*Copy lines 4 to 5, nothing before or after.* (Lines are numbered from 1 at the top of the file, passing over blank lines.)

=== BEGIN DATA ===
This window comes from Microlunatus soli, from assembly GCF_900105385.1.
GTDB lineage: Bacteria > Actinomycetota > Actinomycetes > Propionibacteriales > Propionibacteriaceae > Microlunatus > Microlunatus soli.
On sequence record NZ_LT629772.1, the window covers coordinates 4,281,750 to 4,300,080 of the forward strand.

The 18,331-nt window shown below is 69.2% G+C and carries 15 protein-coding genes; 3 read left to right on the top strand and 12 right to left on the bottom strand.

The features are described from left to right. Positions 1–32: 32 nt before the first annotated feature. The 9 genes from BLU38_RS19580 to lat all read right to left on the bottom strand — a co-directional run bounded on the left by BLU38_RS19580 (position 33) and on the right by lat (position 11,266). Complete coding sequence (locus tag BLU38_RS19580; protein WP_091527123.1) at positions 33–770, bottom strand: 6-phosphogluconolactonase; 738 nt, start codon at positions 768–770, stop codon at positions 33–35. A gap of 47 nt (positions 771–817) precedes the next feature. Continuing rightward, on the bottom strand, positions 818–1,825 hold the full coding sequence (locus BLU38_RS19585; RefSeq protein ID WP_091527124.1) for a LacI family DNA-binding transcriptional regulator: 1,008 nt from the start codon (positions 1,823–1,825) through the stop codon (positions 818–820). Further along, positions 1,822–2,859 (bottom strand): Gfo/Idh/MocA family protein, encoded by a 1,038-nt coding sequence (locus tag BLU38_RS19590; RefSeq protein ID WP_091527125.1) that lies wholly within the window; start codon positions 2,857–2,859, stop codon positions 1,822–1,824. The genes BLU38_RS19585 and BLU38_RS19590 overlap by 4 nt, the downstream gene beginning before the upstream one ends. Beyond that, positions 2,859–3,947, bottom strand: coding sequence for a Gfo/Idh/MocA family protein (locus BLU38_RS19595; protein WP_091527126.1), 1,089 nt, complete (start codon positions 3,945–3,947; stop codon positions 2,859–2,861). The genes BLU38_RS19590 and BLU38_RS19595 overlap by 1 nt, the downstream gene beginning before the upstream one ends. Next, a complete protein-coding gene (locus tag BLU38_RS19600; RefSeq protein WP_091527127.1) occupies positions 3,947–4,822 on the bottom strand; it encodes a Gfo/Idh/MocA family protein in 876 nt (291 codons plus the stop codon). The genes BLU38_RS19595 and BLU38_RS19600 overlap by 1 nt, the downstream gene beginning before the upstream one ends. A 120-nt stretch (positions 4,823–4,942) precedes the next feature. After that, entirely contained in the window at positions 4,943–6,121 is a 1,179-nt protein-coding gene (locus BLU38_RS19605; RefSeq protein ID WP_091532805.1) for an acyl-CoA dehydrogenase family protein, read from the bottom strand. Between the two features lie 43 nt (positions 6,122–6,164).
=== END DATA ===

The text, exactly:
The 18,331-nt window shown below is 69.2% G+C and carries 15 protein-coding genes; 3 read left to right on the top strand and 12 right to left on the bottom strand.

The features are described from left to right. Positions 1–32: 32 nt before the first annotated feature. The 9 genes from BLU38_RS19580 to lat all read right to left on the bottom strand — a co-directional run bounded on the left by BLU38_RS19580 (position 33) and on the right by lat (position 11,266). Complete coding sequence (locus tag BLU38_RS19580; protein WP_091527123.1) at positions 33–770, bottom strand: 6-phosphogluconolactonase; 738 nt, start codon at positions 768–770, stop codon at positions 33–35. A gap of 47 nt (positions 771–817) precedes the next feature. Continuing rightward, on the bottom strand, positions 818–1,825 hold the full coding sequence (locus BLU38_RS19585; RefSeq protein ID WP_091527124.1) for a LacI family DNA-binding transcriptional regulator: 1,008 nt from the start codon (positions 1,823–1,825) through the stop codon (positions 818–820). Further along, positions 1,822–2,859 (bottom strand): Gfo/Idh/MocA family protein, encoded by a 1,038-nt coding sequence (locus tag BLU38_RS19590; RefSeq protein ID WP_091527125.1) that lies wholly within the window; start codon positions 2,857–2,859, stop codon positions 1,822–1,824. The genes BLU38_RS19585 and BLU38_RS19590 overlap by 4 nt, the downstream gene beginning before the upstream one ends. Beyond that, positions 2,859–3,947, bottom strand: coding sequence for a Gfo/Idh/MocA family protein (locus BLU38_RS19595; protein WP_091527126.1), 1,089 nt, complete (start codon positions 3,945–3,947; stop codon positions 2,859–2,861). The genes BLU38_RS19590 and BLU38_RS19595 overlap by 1 nt, the downstream gene beginning before the upstream one ends. Next, a complete protein-coding gene (locus tag BLU38_RS19600; RefSeq protein WP_091527127.1) occupies positions 3,947–4,822 on the bottom strand; it encodes a Gfo/Idh/MocA family protein in 876 nt (291 codons plus the stop codon). The genes BLU38_RS19595 and BLU38_RS19600 overlap by 1 nt, the downstream gene beginning before the upstream one ends. A 120-nt stretch (positions 4,823–4,942) precedes the next feature. After that, entirely contained in the window at positions 4,943–6,121 is a 1,179-nt protein-coding gene (locus BLU38_RS19605; RefSeq protein ID WP_091532805.1) for an acyl-CoA dehydrogenase family protein, read from the bottom strand. Between the two features lie 43 nt (positions 6,122–6,164).